As we worked our way into downtown Providence and the final four miles the roads got fairly rough and twisty, so speeds dropped a bit. But I made it into T2 at 3:01:01 – which is close enough for me. Somewhere along those last four miles I hit a monster bump, which is where I think I somehow broke one of my rear bottle brackets (and lost the associated bottle).
I completely botched getting my shoes off in time for a flying dismount. It stopped on a downhill grade a few feet to the left of the photo below and I was simply moving too fast to do it all in the last 75 feet. No worries, it only cost me a few seconds.
Overall, me and the top 7 folks in my AG all came within 3 minutes of each other on the bike. I couldn’t have ever dreamed of doing that well on the bike.
I was very happy to be in such good standing after the bike. I knew this was give me a bit of a cushion in case anything happened on the run.
I started off quite strong and feeling mostly good. A little less than a mile into the run there was a monster hill. It had been used by the ESPN X-Games as a street luge course back a number of years ago. Today it was being used to torture us. It went up sharply, and then turned right a few feet and then went up sharply again. It was about a 150-200ft hill, in the space of about 1/10th of a mile. Here’s the three pieces from a photo I took afterwards.
After that, I chugged along till the mile 3ish aide station. It was my first scheduled gel consumption for the run. I got out my little squirt bottle, took a swig of gel and then BAM! Within 2-3 seconds I was puking my guts out on the side of the road. Instant stomach clearing. Over the course of the next 4 minutes and 20 seconds I threw up about a liters worth of stuff.
Oh – and the best part? I threw up on a little sign that had my name on it – “Go Ray!!!”. I didn’t even notice it until the second or third round of cookies tossing. It wasn’t actually the sign my family made – that was around the corner.
After losing my breakfast and lunch, it was time to continue. As always, once you throw-up and get everything out – you feel great. So on I went. This time, no more gel. I finished up the first lap, not too fast – but functional. I hadn’t lost any ground in my AG yet as I was carefully keeping track of marked legs while cookie tossing.
(Starting the second loop after the turnaround)
The good news is my family and relatives were at the turnaround point and provided some good motivation to keep on chugging.
The second loop simply brought the second instance of that god-forsaken hill again. Up it I went…again.
At some point right after the hill a dude from my AG passed me. He was looking really strong. So I made it a goal to follow him. I trailed him for about 4-5 miles – just about 10 feet back. We’d catch up at the aid stations, but mostly he was just looking strong – he was barely consuming anything or any water on the head. Somewhere along the way though – I just couldn’t hold him any longer. So I let him go and just concentrated on ensuring nobody else passed me.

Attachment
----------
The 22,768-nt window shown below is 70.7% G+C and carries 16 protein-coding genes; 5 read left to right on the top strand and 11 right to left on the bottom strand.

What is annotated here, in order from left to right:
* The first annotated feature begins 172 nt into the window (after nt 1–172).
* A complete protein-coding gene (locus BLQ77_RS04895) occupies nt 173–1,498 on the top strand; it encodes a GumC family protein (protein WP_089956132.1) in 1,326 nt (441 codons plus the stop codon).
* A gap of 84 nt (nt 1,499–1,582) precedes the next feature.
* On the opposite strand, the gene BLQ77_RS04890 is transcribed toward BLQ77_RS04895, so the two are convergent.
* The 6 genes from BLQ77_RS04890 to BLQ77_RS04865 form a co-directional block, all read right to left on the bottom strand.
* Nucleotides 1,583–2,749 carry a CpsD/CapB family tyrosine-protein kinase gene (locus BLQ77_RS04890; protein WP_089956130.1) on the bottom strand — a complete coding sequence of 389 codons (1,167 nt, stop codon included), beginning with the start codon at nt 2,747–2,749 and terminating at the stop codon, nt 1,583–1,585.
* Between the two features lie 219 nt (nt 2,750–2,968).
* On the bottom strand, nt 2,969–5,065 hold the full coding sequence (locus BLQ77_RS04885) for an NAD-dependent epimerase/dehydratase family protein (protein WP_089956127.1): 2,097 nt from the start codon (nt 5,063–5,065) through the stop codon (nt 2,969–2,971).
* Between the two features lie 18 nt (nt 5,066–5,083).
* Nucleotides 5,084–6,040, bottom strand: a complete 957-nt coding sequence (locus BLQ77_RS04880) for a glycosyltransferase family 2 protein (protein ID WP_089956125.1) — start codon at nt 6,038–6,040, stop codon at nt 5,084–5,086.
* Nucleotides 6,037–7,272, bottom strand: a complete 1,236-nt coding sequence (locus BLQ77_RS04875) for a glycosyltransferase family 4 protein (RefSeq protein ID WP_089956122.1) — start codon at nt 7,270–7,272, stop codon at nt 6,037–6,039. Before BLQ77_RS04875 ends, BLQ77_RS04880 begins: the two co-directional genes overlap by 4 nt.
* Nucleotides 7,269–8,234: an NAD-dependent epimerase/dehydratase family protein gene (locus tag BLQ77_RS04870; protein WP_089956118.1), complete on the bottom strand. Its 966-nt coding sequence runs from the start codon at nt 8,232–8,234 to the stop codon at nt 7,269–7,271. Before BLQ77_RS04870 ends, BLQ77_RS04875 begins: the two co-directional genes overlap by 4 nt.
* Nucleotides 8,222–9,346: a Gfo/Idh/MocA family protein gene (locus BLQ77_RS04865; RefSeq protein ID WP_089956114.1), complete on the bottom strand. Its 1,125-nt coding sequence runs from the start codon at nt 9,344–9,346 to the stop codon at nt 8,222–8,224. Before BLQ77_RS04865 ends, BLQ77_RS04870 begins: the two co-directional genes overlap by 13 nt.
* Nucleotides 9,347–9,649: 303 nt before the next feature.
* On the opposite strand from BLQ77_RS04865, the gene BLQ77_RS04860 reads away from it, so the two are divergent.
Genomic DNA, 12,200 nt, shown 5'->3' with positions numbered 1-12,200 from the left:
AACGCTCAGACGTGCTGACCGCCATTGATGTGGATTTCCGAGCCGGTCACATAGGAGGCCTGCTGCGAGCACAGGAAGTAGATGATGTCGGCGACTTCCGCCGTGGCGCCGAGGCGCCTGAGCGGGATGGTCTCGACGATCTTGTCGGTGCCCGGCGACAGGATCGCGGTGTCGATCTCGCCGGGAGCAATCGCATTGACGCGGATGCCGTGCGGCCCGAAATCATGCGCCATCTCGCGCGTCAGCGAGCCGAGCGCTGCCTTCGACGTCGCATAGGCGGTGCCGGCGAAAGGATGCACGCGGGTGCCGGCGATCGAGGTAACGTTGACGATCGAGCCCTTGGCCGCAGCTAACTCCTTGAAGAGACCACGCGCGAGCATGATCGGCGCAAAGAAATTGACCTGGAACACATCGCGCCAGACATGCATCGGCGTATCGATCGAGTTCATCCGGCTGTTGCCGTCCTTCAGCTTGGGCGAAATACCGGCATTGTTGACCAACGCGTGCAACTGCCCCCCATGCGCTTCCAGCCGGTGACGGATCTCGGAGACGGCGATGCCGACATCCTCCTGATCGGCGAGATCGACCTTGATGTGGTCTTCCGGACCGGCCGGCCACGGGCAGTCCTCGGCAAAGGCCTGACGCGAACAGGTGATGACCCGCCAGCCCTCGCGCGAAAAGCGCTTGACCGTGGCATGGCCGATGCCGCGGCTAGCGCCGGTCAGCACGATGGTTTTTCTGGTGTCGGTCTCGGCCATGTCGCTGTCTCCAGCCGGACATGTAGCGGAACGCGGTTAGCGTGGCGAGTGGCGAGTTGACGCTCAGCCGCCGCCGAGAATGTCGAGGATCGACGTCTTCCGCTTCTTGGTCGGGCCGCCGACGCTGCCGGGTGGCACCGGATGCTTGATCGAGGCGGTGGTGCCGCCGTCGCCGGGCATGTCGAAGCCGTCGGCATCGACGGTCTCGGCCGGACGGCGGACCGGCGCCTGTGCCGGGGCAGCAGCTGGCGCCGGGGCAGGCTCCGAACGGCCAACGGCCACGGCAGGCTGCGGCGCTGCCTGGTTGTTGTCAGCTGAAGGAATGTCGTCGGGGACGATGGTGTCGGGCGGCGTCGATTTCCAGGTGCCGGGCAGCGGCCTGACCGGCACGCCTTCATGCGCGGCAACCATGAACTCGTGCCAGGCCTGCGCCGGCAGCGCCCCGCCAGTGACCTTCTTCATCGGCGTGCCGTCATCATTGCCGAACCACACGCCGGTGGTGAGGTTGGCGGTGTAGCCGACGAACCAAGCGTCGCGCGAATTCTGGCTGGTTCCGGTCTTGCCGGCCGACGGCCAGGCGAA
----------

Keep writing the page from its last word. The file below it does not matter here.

I was exhausted at this point – mostly just overheating actually. I was doing 2-3 glasses of water over my head by now and a multitude of sponges. Which were helping quite a bit. From there it was a run down the hill and back up the hill at the State House finish area. I was seriously hurting by this point. I wanted nothing more than to collapse into the grass. THAT’s what kept me going for the last 6 or so miles. The simple thought of grass under a tree.
The finish line was right at the State House – pretty cool finish, kinda like Ironman Wisconsin. Below is me in the finish chute - the final push.
Afterwards, the volunteers were fairly concerned I was going to collapse on them. But nope, I just wanted to sit.
I stood for the obligatory photo. Luckily my family was right behind the photographer and was able to snap off a few photos.
After that – I finally got my wish – to collapse in the grass. Although Julia was a bit concerned.
After checking the results, I found I as in 8th place. Which was well within roll down territory for Clearwater World Championship slots. So after mad scramble for both cash and ID (which I didn’t have), we were ready to go for the roll down. Unfortunately, my AG only rolled down to 4th place. While the M30-35 amazingly rolled down to 23rd place!!!
Oh well, I wasn’t expecting it – so it still was a great day. I could play the ‘what if’ game all day long. Like ‘what if I ran the run I expected, I would have gotten 2nd or 3rd’, but – in the end I know I had nothing left at the end of the course. I was struggling the last few hundred meters to finish. So I’m thrilled with how things turned out!
Total Time: 4:46:01
Swim: 31:06 – (22 in AG)
Bike: 2:27:22 (22.8MPH) – (7 in AG)
Run: 1:43:40 (7:54/mile) – (8 in AG)
In total, it’s a 27 minute PR on the Half-Iron distance and I checked off one of my goals for this year with a sub-4:50 finish. I now know what it takes – and if I can get my run-game together, I can actually be a contender for the podium on future 70.3 races.
I also now have confidence in my bike, so it’s time to fine tune run nutrition (again) and get everything locked for the final 5 week push to Ironman Canada. Oh – and thanks to all the friends to text messaged me and e-mailed me before and after the race, I appreciate it! You’re awesome!